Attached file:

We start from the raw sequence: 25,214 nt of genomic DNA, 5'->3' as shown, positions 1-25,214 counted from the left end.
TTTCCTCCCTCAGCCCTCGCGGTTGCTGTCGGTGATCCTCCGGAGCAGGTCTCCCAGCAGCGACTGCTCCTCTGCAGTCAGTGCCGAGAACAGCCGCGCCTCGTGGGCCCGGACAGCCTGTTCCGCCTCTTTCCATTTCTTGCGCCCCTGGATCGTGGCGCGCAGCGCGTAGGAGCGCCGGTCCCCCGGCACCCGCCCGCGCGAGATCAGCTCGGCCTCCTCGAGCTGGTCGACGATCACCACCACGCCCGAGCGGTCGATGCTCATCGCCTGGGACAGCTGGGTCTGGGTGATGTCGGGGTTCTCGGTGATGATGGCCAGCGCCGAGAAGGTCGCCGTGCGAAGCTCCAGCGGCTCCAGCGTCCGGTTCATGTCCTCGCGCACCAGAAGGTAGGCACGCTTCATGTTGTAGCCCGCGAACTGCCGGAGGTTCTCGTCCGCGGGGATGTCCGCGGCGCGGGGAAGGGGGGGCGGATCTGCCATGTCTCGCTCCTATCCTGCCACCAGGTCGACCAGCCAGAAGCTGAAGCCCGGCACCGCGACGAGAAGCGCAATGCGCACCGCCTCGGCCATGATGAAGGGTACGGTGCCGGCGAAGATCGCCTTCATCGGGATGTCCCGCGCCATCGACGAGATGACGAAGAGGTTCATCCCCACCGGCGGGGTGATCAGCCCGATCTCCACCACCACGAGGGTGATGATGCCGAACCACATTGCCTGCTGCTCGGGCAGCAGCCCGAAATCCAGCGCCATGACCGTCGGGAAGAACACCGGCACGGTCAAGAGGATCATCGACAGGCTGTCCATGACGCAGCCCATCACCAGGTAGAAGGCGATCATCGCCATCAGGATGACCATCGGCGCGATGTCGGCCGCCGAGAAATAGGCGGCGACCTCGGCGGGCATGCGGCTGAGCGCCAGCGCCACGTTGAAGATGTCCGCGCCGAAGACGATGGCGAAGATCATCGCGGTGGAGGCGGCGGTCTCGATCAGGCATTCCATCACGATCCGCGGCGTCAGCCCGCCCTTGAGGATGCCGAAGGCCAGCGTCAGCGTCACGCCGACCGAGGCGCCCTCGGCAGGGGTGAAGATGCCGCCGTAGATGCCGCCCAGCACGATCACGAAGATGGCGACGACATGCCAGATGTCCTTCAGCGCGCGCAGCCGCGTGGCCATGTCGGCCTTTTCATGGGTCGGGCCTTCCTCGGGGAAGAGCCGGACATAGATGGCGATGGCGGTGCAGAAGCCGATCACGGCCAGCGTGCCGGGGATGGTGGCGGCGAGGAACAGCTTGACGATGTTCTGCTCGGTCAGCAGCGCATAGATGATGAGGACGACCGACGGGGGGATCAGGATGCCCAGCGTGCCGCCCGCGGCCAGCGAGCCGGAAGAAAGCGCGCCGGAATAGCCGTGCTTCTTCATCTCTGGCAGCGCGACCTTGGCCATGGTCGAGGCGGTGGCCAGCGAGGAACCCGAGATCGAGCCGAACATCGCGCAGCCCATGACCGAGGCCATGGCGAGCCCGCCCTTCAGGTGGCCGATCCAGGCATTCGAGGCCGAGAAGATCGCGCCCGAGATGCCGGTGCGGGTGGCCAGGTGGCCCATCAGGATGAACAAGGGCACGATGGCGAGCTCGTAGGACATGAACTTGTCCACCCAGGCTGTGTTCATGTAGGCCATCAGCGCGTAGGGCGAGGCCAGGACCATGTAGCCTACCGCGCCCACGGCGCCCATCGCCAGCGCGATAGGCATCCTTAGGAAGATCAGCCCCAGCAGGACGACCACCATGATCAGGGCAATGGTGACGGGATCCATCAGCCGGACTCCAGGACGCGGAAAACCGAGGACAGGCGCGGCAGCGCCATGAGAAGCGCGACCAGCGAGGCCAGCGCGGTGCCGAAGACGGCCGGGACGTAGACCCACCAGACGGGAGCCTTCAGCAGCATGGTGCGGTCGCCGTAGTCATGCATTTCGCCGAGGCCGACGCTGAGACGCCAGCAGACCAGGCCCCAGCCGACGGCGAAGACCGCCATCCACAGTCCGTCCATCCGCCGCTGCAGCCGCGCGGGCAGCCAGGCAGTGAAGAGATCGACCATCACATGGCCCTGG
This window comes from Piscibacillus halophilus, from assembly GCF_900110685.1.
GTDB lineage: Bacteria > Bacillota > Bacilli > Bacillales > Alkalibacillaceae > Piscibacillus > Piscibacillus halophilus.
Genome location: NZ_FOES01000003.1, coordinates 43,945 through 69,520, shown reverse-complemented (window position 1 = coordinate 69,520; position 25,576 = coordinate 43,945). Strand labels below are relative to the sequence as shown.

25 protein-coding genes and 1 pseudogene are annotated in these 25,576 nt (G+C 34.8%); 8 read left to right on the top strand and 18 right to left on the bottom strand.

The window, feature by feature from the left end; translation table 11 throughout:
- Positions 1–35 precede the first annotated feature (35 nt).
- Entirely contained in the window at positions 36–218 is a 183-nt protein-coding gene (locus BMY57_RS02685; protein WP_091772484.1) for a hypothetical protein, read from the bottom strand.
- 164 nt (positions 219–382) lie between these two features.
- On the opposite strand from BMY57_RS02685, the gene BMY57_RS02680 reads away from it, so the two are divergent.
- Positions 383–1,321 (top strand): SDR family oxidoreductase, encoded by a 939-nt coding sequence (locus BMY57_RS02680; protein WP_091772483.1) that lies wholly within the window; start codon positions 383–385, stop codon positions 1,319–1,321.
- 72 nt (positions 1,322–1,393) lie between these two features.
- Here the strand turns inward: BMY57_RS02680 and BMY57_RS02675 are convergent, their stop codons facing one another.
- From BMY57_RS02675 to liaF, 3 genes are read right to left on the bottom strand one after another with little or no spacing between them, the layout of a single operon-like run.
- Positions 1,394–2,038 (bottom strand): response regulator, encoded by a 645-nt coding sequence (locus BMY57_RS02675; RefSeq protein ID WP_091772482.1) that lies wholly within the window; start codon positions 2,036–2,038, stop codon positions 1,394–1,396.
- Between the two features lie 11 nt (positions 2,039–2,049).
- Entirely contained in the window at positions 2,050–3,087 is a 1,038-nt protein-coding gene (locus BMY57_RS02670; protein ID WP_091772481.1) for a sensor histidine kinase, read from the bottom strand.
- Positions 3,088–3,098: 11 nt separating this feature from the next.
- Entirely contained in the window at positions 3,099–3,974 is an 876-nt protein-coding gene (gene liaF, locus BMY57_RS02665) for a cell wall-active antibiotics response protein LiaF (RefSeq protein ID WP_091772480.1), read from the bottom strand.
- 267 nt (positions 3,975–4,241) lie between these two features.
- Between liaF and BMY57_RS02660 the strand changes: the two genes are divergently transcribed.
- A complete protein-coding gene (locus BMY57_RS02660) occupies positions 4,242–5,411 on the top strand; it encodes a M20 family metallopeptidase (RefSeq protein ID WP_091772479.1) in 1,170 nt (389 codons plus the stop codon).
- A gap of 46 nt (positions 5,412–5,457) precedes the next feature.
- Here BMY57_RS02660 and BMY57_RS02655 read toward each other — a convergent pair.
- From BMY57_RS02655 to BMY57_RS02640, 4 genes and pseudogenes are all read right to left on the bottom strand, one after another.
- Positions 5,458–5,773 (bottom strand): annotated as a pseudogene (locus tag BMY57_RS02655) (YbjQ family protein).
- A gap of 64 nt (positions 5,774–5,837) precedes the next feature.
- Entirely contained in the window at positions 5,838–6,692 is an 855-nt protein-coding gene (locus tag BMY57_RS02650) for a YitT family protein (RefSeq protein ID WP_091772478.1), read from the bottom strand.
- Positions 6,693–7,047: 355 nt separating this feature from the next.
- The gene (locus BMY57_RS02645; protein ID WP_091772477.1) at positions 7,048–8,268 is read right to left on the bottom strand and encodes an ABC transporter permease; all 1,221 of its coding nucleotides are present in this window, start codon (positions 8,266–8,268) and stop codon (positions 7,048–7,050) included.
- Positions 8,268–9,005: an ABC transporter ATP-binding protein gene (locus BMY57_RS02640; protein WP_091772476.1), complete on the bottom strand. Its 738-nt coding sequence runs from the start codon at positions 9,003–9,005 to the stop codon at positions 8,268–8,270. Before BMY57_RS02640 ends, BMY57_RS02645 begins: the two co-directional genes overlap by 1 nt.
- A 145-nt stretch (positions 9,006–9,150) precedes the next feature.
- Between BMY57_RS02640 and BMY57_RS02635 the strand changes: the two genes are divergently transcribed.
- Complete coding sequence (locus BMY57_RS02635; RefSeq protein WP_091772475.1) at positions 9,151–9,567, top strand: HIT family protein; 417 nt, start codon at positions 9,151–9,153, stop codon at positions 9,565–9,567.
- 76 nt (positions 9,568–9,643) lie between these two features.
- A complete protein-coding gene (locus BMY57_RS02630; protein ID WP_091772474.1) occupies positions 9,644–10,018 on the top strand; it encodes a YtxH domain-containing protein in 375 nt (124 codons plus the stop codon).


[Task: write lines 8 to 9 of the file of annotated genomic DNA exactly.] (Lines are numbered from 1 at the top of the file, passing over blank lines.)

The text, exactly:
- Positions 1–35 precede the first annotated feature (35 nt).
- Entirely contained in the window at positions 36–218 is a 183-nt protein-coding gene (locus BMY57_RS02685; protein WP_091772484.1) for a hypothetical protein, read from the bottom strand.